Even when there are only villains, being a hero makes you a…
Super-powered people are inexplicably rising from the streets and there’s a big problem: Too many supervillains, not enough superheroes. Heroes are dying, and cops are dying twofold. Humanity is underpowered in the face of their onslaught, and people are suffering untold casualties trying to stem the flow.
After barely surviving a super-powered bank heist gone horribly wrong, beat cop Leo Winters vowed to try and find a way to stop them. Following a lead, he discovered two lowlifes who seemed to be able to grant a person powers… for the right price. Thing is: you don’t get to choose which power. It’s seemingly random, a crap-shoot, a risk. Will Leo decide to take that risk? And why is it that even the heroes in this world eventually break?
Collects: Suicide Risk #1-4
I have long been a fan of Mike Carey’s work – his comic-series The Unwritten and Lucifer (Vertigo) are easily among my top five favourites; and his most recent novel, The Girl With All the Gifts (Orbit) is one of my favourite reads this year. Carey’s new original ongoing series is a great one. Anyone interested in superheroes should check this out.
Suicide Risk is a brilliant new series. Like another Boom-published favourite, Irredeemable, it examines what we think it means to be a hero, the nature of power, and how humans deal with and confront the powerful. True, deconstructing the super-hero myth is not new, but Carey has managed to find a great, original spin on the subversion. Volume 1 ends on a cliffhanger that will have you desperate for book two. It’s still early days, so we’re only just getting the first glimpses of the larger story. Nevertheless, this book offers a great introduction to both the world Carey & Co. have created, as well as the place of superheroes within it.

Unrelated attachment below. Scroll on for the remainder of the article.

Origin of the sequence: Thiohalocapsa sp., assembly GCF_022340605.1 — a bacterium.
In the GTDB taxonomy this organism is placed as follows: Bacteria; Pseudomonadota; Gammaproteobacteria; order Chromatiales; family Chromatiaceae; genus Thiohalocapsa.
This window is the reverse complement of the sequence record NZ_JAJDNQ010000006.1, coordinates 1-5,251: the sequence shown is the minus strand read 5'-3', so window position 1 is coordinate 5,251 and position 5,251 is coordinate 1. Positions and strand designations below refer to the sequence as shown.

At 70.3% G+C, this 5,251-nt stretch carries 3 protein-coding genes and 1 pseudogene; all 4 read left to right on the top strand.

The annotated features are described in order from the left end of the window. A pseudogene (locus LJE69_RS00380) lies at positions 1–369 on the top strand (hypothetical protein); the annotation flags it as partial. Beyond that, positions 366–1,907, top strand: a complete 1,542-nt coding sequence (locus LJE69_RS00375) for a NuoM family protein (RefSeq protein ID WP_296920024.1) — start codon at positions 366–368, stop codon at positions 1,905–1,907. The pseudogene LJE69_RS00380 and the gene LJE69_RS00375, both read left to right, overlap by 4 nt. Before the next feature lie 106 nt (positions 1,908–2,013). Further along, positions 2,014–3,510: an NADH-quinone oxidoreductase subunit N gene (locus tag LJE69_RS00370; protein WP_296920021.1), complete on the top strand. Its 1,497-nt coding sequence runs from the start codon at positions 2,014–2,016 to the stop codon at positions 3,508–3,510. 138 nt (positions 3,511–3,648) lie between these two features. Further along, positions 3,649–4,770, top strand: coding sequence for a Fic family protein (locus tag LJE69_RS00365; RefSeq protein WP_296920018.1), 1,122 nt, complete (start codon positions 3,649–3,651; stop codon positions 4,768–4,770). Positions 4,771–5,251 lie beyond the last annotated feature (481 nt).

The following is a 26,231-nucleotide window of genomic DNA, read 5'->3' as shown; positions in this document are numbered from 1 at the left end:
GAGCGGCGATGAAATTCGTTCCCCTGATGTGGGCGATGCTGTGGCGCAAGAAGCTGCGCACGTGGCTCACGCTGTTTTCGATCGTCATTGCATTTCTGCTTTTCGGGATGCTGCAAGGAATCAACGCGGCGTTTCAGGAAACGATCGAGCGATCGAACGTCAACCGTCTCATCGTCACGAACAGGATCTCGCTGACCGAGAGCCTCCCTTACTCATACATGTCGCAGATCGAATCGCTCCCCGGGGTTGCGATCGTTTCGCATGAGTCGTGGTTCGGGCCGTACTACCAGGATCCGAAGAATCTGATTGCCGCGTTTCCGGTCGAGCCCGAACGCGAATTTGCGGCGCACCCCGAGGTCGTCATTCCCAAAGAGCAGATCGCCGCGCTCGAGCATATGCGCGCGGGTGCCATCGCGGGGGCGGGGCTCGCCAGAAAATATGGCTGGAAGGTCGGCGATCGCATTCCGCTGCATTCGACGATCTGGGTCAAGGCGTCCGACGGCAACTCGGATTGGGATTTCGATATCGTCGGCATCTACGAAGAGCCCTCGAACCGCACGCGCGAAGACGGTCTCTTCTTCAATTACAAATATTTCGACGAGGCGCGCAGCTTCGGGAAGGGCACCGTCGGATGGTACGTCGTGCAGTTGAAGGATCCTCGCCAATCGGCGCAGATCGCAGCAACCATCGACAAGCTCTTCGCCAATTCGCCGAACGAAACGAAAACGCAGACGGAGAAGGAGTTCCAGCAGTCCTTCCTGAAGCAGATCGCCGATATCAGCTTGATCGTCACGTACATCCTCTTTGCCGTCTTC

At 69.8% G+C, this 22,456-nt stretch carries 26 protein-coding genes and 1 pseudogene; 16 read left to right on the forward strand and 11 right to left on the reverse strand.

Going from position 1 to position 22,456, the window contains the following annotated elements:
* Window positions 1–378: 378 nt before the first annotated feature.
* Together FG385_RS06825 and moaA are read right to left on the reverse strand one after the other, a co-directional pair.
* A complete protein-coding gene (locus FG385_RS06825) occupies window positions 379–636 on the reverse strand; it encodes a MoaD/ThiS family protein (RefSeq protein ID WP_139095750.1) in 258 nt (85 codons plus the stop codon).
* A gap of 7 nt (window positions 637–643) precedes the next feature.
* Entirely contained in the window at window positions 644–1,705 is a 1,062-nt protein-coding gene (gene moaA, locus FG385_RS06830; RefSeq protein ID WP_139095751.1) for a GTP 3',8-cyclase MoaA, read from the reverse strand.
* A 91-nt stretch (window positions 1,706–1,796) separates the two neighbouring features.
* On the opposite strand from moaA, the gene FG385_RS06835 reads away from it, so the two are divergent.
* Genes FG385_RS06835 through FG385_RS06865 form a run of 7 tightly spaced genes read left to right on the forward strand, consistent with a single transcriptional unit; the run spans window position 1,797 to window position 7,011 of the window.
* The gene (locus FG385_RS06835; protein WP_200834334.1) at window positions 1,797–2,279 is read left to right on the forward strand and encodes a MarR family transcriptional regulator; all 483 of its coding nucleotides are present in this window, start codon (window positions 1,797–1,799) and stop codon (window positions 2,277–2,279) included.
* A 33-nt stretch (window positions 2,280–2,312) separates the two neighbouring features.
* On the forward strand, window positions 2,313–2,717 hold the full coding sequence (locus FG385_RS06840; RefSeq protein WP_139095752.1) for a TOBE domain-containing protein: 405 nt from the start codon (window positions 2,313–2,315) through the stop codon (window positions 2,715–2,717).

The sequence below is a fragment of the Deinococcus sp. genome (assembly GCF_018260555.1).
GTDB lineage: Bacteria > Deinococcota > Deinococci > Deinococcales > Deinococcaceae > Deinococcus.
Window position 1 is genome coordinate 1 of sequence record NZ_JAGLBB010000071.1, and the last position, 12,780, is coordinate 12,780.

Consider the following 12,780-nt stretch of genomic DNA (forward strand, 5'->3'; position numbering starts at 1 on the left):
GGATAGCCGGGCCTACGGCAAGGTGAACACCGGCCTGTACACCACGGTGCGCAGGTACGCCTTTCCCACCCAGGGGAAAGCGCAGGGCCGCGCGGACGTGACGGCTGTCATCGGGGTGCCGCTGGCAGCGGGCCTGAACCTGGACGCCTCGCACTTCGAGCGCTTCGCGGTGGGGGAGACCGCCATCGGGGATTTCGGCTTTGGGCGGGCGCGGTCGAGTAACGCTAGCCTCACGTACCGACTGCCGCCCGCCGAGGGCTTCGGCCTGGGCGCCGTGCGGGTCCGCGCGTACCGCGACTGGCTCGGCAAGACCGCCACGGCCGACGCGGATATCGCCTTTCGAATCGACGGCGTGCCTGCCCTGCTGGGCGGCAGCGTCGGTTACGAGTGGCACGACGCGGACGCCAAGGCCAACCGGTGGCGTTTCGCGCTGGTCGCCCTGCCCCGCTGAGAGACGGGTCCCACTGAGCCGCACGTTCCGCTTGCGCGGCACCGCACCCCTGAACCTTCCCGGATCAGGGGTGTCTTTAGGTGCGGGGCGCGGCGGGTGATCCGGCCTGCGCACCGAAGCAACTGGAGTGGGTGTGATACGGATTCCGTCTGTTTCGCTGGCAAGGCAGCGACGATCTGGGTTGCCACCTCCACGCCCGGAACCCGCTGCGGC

The artwork, by Elena Casagrande (Hulk, Hack/Slash) is great, and beautiful throughout. It’s distinctive, but not in a way that is jarring or impenetrable (thankfully – I am still on the fence about styles that are a little too envelope-pushing, or take too many cues from Picasso…).
This is a great, gorgeous book, and I can’t wait to read the second book. Luckily, I already have it, so expect it to feature here very soon. Highly recommended.